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Company reportedly loses 4 percent of average revenue from each new handset

BlackBerry 10 gleams in new articles and slide shows put on by Waterloo, Ontario-based phonemaker Research in Motion, Ltd. (TSE:RIM).  Long a star of the phone world, RIM helped define what is today called a "smartphone".  But the company has fallen on hard times.

BlackBerry 10 -- or BB10, in shorthand -- offers seemingly everything RIM needs to recoup.  It offers a stylish new interface built on RIM's acquired QNX operating system.   And it comes on gorgeous LTE-enabled handhelds like the leaked "London".

But BB10 will not arrive until Q3 2012 at the soonest, a delay that has many wondering whether it will be too little, too late when it does finally arrive.  For now RIM is selling what it's already conceded is, in effect, a defunct operating system -- BlackBerry 7 (BB7).  After examining operating costs and inventory costs, Peter Misek, an analyst at investment banking firm Jefferies, found that RIM is spent 4 percent more per handset than it took in, in 2011.

The report is a dire sign for RIM, who is expected to perform its third inventory write-off for Q2 2012, which will be reported on September 1.  Meanwhile Mr. Misek tells Reuters in an interview that RIM is pumping increasing amounts of cash into advertising and price cuts, in a bid to get customers to buy its effectively defunct BB7 devices.  PlayBook tablets currently retail for less than half their original MSRP.
RIM PlayBook ad
RIM has spent heavily to advertise its PlayBook tablet and its BlackBerry smartphones, and to engage in aggressive price cuts. [Image Source: Photoree]

He adds, "The other key thing from this is that it's not likely to get better anytime soon, because until BB 10 devices are out they're going to have to keep cutting prices."

RIM has cancelled all future financial forecasts after posting its first loss in years in Q4 2011.  That loss led to Jim Balsillie -- longtime board chairman and co-CEO -- to be dismissed from his board position, just months after he and his fellow co-CEO Mike Lazaridis were fired from the chief executive spot.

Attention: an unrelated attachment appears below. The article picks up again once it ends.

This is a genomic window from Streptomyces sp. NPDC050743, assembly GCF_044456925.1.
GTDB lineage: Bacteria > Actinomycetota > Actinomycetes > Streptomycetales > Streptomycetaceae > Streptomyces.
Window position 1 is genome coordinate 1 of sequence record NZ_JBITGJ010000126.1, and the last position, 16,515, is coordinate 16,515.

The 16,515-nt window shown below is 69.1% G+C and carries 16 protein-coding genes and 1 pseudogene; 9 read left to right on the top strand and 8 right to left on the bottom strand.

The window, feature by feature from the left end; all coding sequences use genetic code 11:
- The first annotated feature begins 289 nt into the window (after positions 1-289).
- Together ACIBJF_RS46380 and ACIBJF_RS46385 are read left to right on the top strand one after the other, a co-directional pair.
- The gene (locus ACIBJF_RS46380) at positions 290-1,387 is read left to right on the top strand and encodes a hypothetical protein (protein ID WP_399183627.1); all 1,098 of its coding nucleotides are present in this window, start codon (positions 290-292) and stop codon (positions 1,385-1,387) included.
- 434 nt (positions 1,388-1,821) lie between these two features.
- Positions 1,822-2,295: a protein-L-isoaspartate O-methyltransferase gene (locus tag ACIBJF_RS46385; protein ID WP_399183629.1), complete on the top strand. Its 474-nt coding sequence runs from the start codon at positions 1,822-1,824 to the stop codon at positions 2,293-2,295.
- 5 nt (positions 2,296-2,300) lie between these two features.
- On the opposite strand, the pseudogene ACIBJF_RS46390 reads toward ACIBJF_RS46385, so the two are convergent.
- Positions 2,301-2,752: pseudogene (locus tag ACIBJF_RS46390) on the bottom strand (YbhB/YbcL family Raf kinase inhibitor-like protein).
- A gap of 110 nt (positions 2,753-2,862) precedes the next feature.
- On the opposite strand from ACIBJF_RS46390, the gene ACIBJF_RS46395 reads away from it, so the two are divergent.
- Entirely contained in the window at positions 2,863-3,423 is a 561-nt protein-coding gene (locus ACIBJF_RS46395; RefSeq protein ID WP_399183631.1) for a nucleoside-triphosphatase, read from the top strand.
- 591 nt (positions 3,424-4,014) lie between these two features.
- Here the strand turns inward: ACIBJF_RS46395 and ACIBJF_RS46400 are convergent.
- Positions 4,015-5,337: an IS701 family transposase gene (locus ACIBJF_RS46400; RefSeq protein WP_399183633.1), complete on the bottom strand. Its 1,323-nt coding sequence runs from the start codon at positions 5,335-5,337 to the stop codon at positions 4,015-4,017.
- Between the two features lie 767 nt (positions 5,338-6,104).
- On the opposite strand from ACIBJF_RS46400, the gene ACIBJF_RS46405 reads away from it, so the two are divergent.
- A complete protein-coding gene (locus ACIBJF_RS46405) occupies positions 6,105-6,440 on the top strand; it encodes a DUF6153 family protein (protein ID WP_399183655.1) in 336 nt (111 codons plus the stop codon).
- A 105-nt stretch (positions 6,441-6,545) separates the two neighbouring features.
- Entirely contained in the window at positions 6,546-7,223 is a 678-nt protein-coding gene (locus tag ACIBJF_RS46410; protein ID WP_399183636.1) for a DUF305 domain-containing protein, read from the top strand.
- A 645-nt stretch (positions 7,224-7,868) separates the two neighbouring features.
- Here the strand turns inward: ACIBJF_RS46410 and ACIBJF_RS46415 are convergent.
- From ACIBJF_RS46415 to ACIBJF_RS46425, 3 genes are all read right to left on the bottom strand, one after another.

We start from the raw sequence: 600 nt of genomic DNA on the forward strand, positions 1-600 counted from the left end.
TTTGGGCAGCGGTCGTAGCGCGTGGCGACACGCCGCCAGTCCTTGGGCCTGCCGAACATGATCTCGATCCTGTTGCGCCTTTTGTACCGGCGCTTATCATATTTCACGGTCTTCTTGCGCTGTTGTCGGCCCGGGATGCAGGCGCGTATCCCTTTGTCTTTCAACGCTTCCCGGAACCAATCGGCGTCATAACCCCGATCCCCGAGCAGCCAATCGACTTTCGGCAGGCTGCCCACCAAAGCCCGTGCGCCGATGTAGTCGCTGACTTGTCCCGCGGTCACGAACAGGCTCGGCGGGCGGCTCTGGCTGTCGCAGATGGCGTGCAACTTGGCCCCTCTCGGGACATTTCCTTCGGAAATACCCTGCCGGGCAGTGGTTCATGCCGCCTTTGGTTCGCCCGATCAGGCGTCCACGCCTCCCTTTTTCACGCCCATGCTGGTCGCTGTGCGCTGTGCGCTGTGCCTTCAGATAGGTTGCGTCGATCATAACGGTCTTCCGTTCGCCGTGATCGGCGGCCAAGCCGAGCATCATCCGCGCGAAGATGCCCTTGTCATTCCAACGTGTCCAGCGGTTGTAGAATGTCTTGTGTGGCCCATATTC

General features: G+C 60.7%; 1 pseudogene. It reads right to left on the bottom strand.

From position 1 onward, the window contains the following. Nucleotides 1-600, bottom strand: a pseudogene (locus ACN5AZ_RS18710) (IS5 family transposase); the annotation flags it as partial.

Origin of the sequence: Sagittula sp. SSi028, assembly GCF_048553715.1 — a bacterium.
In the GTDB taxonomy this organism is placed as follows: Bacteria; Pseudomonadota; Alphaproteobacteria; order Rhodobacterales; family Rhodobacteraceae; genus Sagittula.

New chief executive Thorsten Heins has said he is considering transforming RIM into a licensed services company or selling RIM's assets to allow investors to recoup a portion of their recent losses.  The Canadian government has green lit a potential sale of RIM, but any such purchase would likely have to pass the scrutiny of the U.S. Department of Defense, a heavy BlackBerry user.  

A coalition of rappers and ex-convicts including Dr. Nono Pearson and famed cocaine dealer "Freeway" Ricky Ross recently offered a bizarre offer to buy RIM for ~$1B USD.  The offer was met with skepticism, which was amplified by the coalition's Geocities-looking homepage and the fact that the coalitions recent charity drive, which aimed to raise "millions" had thus far raised only $5, according to the webpage.

Source: Reuters



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RE: Many???
By retrospooty on 4/11/2012 3:55:53 PM , Rating: 1
Ya, RIM really need to go back to early 2007 when the iPhone was announced and start planning immediately like everyone else did. They really didnt even start anything until 2010 when they looked at QNX. Then they develop so slow its rediculous. Its over 2 years since they partnered up (and later purchased) QNX and still no phone for at least another 6 months. - sad lack of foresight followed up by sad lack of focus = the end


"Paying an extra $500 for a computer in this environment -- same piece of hardware -- paying $500 more to get a logo on it? I think that's a more challenging proposition for the average person than it used to be." -- Steve Ballmer














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